Objective: To study secular trends in overweight and selected correlates in men and women in Göteborg, Sweden.
Design: Cross-sequential population-based surveys.
Subjects: A total of 2931 female and 2691 male subjects aged 25-64 y participated in WHO MONICA surveys (1985, 1990, 1995) and the INTERGENE study (2002).
Measurements: Body mass index (BMI), waist-to-hip ratio (WHR), prevalence of overweight (BMI> or =25 kg/m(2)), and obesity (BMI> or =30 kg/m(2)).
Results: Mean body weight increased by 3.3 kg for women and 5 kg for men, with a significant upward trend for BMI in men but not women over the 17-y observation period. The prevalence of overweight and obesity increased significantly in both sexes over the period. The largest increase was observed in men, and in women aged 25-34 y. In 2002, the prevalence of overweight was 38% in women and 58% in men, and the prevalence of obesity was 11% in women and 15% in men. No significant secular trends were observed for WHR, but there was an upward trend in prevalence of WHR>0.85 in women. A decreased prevalence of smoking in both sexes was observed together with an increase in reported leisure time physical activity. No significant secular trends were observed in rates of self-reported diabetes, although the risk of diabetes attributable to obesity was 24%.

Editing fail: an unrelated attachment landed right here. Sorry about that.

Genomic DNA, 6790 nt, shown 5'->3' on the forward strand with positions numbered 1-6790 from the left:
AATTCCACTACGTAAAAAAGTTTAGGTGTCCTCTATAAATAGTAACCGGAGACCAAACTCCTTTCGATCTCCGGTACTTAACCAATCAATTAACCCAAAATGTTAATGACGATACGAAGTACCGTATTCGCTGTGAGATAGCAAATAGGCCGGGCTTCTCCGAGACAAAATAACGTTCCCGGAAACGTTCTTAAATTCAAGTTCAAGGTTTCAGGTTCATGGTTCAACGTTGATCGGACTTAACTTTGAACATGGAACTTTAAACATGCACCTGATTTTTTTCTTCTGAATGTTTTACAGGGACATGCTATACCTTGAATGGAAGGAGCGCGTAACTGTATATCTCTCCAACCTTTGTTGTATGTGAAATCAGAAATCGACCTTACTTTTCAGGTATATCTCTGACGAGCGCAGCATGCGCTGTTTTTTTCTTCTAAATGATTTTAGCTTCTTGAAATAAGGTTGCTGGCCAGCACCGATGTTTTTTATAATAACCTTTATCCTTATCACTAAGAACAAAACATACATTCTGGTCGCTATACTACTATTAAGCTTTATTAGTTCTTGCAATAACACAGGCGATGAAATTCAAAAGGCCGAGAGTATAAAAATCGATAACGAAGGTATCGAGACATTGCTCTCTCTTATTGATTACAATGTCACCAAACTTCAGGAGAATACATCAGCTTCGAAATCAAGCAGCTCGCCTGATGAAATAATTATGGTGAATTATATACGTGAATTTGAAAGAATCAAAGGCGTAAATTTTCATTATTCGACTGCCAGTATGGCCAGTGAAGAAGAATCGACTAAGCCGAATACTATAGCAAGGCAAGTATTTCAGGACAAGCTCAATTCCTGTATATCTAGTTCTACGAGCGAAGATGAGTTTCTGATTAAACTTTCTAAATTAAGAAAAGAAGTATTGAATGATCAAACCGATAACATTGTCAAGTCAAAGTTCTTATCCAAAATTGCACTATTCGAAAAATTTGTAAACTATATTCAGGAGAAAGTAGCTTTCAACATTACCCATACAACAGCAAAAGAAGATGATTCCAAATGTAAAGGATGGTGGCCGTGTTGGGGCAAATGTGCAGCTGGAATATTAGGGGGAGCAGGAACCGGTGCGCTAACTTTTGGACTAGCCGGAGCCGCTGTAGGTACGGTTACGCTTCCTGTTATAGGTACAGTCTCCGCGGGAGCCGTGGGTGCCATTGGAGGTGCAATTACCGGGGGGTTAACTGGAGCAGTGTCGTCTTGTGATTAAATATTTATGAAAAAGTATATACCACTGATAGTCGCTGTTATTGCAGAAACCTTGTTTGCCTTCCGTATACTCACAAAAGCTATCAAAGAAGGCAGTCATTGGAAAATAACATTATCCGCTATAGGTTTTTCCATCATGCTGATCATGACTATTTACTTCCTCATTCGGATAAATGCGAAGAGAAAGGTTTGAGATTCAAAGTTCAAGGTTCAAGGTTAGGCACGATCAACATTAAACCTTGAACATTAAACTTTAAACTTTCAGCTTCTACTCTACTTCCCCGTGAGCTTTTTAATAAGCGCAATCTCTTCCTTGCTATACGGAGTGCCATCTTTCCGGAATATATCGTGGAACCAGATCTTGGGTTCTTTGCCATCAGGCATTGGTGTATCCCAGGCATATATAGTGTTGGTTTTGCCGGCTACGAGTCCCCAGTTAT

Conclusion: The results indicate that 25-64-y-olds in the recent survey were more overweight and obese than earlier studied MONICA participants. The increase in BMI was more pronounced in men while abdominal obesity increased principally in women. Although obesity and overweight are clearly important risk factors for type 2 diabetes, the number of diabetics remains low and any secular increase is not yet apparent.